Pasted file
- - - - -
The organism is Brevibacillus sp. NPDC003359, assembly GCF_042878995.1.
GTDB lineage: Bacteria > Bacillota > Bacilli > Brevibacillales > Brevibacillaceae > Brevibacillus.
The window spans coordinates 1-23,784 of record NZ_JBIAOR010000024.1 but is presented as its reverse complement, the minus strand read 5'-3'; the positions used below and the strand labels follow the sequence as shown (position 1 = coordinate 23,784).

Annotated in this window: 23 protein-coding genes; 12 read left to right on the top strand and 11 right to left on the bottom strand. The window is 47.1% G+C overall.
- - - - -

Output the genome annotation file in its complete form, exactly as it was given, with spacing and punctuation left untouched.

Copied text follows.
The organism is Brevibacillus sp. NPDC003359, assembly GCF_042878995.1.
GTDB lineage: Bacteria > Bacillota > Bacilli > Brevibacillales > Brevibacillaceae > Brevibacillus.
The window spans coordinates 1-23,784 of record NZ_JBIAOR010000024.1 but is presented as its reverse complement, the minus strand read 5'-3'; the positions used below and the strand labels follow the sequence as shown (position 1 = coordinate 23,784).

Annotated in this window: 23 protein-coding genes; 12 read left to right on the top strand and 11 right to left on the bottom strand. The window is 47.1% G+C overall.